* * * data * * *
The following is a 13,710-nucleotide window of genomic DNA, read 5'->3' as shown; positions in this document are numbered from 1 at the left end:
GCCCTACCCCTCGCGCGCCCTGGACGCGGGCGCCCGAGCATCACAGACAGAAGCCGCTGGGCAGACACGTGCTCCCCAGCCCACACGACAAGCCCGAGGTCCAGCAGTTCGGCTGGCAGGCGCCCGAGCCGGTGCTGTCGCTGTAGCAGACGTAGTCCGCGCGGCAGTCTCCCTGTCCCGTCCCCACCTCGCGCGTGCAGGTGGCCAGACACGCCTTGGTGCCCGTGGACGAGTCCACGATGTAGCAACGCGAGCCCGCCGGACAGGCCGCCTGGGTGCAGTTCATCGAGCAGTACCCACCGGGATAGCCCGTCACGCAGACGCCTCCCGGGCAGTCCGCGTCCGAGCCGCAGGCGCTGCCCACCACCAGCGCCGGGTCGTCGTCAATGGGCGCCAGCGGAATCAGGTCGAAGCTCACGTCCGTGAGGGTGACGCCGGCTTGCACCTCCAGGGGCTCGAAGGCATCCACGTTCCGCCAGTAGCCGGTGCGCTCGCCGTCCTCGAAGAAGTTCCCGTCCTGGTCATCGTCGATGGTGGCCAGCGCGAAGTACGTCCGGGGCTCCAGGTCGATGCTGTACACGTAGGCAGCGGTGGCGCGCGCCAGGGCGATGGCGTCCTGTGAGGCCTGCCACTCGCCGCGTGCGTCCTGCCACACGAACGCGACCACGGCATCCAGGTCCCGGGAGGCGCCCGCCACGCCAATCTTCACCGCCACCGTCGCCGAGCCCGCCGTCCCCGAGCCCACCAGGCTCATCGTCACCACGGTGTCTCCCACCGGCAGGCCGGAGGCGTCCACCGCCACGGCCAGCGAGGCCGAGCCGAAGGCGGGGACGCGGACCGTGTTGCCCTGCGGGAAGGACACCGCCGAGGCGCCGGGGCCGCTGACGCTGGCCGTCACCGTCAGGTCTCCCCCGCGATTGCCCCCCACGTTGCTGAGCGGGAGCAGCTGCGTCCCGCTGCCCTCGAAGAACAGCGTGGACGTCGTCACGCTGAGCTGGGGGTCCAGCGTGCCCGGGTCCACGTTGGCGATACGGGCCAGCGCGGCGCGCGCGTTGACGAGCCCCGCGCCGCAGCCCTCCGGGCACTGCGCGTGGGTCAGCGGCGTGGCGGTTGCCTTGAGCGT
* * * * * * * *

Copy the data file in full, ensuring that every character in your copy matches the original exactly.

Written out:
The following is a 13,710-nucleotide window of genomic DNA, read 5'->3' as shown; positions in this document are numbered from 1 at the left end:
GCCCTACCCCTCGCGCGCCCTGGACGCGGGCGCCCGAGCATCACAGACAGAAGCCGCTGGGCAGACACGTGCTCCCCAGCCCACACGACAAGCCCGAGGTCCAGCAGTTCGGCTGGCAGGCGCCCGAGCCGGTGCTGTCGCTGTAGCAGACGTAGTCCGCGCGGCAGTCTCCCTGTCCCGTCCCCACCTCGCGCGTGCAGGTGGCCAGACACGCCTTGGTGCCCGTGGACGAGTCCACGATGTAGCAACGCGAGCCCGCCGGACAGGCCGCCTGGGTGCAGTTCATCGAGCAGTACCCACCGGGATAGCCCGTCACGCAGACGCCTCCCGGGCAGTCCGCGTCCGAGCCGCAGGCGCTGCCCACCACCAGCGCCGGGTCGTCGTCAATGGGCGCCAGCGGAATCAGGTCGAAGCTCACGTCCGTGAGGGTGACGCCGGCTTGCACCTCCAGGGGCTCGAAGGCATCCACGTTCCGCCAGTAGCCGGTGCGCTCGCCGTCCTCGAAGAAGTTCCCGTCCTGGTCATCGTCGATGGTGGCCAGCGCGAAGTACGTCCGGGGCTCCAGGTCGATGCTGTACACGTAGGCAGCGGTGGCGCGCGCCAGGGCGATGGCGTCCTGTGAGGCCTGCCACTCGCCGCGTGCGTCCTGCCACACGAACGCGACCACGGCATCCAGGTCCCGGGAGGCGCCCGCCACGCCAATCTTCACCGCCACCGTCGCCGAGCCCGCCGTCCCCGAGCCCACCAGGCTCATCGTCACCACGGTGTCTCCCACCGGCAGGCCGGAGGCGTCCACCGCCACGGCCAGCGAGGCCGAGCCGAAGGCGGGGACGCGGACCGTGTTGCCCTGCGGGAAGGACACCGCCGAGGCGCCGGGGCCGCTGACGCTGGCCGTCACCGTCAGGTCTCCCCCGCGATTGCCCCCCACGTTGCTGAGCGGGAGCAGCTGCGTCCCGCTGCCCTCGAAGAACAGCGTGGACGTCGTCACGCTGAGCTGGGGGTCCAGCGTGCCCGGGTCCACGTTGGCGATACGGGCCAGCGCGGCGCGCGCGTTGACGAGCCCCGCGCCGCAGCCCTCCGGGCACTGCGCGTGGGTCAGCGGCGTGGCGGTTGCCTTGAGCGT